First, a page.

Tips to beat the heat for residents

Summertime Safety: How Seniors Can Beat the Heat

Keep safe through the dog days of summer and beyond by following a few simple tips, from staying hydrated to limiting time outdoors during midday, and learn to recognize the signs of heat-related illness.  According to the CDC, illness increases when the heat index reaches the upper 90s—temperatures that nearly every part of the country is reaching this summer. When the heat is on, follow these tips to keep cool, comfortable and safe.

Summer Safety Tips

  • Take frequent baths and showers to cool and refresh
  • Wear loose, lightweight, light-colored clothing
  • Wear wide-brimmed hats when outside to help protect your face and head and use plenty of sunscreen. To learn more about UV safety, read our skin safety blog.
  • Drink plenty of water to keep your body hydrated and limit alcohol and caffeine
  • Eat well-balanced, refreshing, light meals
  • Stay indoors in cool surroundings; use air conditioning and fans whenever possible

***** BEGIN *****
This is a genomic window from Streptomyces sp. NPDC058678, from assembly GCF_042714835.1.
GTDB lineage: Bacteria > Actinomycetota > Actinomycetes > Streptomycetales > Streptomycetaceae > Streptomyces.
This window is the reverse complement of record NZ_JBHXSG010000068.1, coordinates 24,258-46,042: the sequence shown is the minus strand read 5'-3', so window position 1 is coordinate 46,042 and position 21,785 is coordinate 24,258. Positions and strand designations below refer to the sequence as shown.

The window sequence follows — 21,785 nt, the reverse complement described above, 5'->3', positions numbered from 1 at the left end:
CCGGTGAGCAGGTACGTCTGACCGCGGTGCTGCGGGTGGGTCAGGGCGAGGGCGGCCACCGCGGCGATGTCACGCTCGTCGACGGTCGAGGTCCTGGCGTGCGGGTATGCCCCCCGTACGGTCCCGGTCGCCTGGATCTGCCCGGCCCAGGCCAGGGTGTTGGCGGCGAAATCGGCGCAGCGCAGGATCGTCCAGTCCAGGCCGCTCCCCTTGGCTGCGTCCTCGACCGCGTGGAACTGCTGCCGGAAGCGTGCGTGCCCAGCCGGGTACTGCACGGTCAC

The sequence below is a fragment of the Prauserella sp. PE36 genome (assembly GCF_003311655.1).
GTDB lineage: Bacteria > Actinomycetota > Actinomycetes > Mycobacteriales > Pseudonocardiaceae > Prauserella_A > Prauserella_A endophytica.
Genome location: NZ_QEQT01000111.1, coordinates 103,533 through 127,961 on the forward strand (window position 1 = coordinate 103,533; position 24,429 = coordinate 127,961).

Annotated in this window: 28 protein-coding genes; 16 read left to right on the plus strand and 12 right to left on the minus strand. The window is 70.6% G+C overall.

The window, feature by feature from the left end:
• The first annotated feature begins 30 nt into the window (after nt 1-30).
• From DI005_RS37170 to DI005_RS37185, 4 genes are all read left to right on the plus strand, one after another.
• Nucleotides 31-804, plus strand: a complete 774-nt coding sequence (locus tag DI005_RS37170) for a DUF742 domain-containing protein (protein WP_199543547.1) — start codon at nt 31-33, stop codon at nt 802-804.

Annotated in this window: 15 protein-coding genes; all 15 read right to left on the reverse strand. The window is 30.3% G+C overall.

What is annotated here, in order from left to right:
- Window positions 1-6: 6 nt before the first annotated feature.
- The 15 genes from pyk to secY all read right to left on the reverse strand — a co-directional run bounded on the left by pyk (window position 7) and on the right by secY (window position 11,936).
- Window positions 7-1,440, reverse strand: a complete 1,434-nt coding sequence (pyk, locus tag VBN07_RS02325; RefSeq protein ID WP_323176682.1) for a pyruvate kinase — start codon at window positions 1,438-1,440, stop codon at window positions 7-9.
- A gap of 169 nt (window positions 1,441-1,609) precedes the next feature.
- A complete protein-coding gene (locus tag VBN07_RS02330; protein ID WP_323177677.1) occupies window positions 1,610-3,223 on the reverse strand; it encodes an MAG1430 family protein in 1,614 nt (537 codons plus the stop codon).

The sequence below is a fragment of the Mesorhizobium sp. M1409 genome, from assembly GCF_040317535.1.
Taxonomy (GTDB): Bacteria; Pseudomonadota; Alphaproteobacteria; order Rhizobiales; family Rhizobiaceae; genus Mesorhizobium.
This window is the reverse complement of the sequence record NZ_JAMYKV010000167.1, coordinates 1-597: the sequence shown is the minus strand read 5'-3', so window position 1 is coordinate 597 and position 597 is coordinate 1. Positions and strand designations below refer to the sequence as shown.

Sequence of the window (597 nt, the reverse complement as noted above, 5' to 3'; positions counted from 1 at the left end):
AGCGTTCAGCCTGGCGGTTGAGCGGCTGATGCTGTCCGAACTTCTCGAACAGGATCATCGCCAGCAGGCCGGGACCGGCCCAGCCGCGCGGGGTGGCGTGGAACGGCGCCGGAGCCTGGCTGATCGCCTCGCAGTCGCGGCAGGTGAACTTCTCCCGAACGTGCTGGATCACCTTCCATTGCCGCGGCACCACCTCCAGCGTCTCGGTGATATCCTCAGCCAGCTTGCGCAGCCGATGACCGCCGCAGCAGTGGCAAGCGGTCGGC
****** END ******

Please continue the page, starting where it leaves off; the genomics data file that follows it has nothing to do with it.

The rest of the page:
• Limit work outdoors to early morning or early evening
  • Vacuum or clean air conditioner filters weekly
  • Keep curtains drawn on windows that receive strong morning or afternoon sun
  • Conserve energy as much as possible to avoid power outages from overused air conditioners
  • Consider spending the hottest part of the day in an air-conditioned environment, such as a nearby shopping mall, library or community center

Know the Signs of Heat-related Illness

Heat-related illnesses are caused by prolonged exposure to hot temperatures and can included heat strokes, heat exhaustion, cramps, sun burns and heat rashes. For seniors, symptoms can begin to show after only an hour or two when exposed to peak temperatures.

The warning signs of heat-related illnesses can range from subtle to obvious, including profuse sweating followed by a cessation of sweating with the skin appearing particularly red, dry and hot. Heat-stricken individuals may also become dizzy, exhibit confusion or experience headaches. Heat illnesses can include cramps, loss of consciousness, and nausea or vomiting as well.

When you feel hot, seek a cooler environment and drink water. If more intense symptoms present, this is an indication that there could be trouble, and it’s time to seek medical attention immediately.

Knowing the signs of heat-related illnesses can make a difference for you and others. By staying hydrated and monitoring your body, you can head off more serious complications and continue to safely enjoy outdoor summer fun.

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